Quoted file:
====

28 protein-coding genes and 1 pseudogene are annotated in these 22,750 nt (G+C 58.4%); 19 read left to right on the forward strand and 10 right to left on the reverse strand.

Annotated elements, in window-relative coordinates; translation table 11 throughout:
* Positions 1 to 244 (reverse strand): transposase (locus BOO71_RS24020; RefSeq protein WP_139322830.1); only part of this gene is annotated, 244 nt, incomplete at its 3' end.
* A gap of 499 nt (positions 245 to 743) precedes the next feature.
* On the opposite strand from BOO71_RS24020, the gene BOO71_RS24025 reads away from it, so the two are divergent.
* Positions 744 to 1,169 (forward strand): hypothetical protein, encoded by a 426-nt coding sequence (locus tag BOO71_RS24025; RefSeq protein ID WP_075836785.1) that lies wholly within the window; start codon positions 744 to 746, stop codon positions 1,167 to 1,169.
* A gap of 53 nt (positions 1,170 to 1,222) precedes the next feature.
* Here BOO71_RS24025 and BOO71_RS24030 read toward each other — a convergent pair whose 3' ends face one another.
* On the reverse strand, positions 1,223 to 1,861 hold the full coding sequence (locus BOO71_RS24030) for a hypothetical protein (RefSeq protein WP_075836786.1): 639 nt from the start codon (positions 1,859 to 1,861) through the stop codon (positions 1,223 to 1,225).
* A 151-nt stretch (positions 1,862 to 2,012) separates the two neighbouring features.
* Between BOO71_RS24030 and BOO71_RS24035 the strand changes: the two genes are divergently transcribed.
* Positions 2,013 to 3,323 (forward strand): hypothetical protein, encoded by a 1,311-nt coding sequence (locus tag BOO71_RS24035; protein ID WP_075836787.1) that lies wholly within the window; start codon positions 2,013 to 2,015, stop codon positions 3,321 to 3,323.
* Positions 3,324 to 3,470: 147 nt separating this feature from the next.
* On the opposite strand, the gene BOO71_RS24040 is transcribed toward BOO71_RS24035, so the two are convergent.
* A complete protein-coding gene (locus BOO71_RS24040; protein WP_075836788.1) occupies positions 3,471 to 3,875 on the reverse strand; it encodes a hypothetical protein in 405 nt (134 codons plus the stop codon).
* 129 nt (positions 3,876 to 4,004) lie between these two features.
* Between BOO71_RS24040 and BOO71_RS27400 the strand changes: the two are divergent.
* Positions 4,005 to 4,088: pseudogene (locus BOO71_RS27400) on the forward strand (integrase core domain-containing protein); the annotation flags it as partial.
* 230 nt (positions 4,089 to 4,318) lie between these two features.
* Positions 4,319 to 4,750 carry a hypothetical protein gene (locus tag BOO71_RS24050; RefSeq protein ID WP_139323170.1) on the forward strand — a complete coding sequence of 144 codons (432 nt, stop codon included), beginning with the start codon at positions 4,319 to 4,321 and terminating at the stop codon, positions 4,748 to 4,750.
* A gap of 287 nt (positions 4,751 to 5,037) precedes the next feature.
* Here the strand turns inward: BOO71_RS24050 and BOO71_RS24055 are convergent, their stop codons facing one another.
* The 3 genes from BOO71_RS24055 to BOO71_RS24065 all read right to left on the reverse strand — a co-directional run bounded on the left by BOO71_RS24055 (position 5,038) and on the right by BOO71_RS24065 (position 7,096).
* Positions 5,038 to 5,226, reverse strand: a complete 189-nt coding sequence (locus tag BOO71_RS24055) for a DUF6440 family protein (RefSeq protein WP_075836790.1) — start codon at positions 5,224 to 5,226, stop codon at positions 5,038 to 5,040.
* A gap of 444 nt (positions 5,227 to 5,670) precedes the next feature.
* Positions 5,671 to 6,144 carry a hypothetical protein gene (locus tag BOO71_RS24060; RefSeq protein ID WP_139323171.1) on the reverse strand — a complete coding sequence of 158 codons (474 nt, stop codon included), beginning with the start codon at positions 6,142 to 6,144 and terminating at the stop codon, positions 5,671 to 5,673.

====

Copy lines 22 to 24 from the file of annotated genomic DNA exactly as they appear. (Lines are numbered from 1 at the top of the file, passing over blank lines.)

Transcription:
* Here the strand turns inward: BOO71_RS24050 and BOO71_RS24055 are convergent, their stop codons facing one another.
* The 3 genes from BOO71_RS24055 to BOO71_RS24065 all read right to left on the reverse strand — a co-directional run bounded on the left by BOO71_RS24055 (position 5,038) and on the right by BOO71_RS24065 (position 7,096).
* Positions 5,038 to 5,226, reverse strand: a complete 189-nt coding sequence (locus tag BOO71_RS24055) for a DUF6440 family protein (RefSeq protein WP_075836790.1) — start codon at positions 5,224 to 5,226, stop codon at positions 5,038 to 5,040.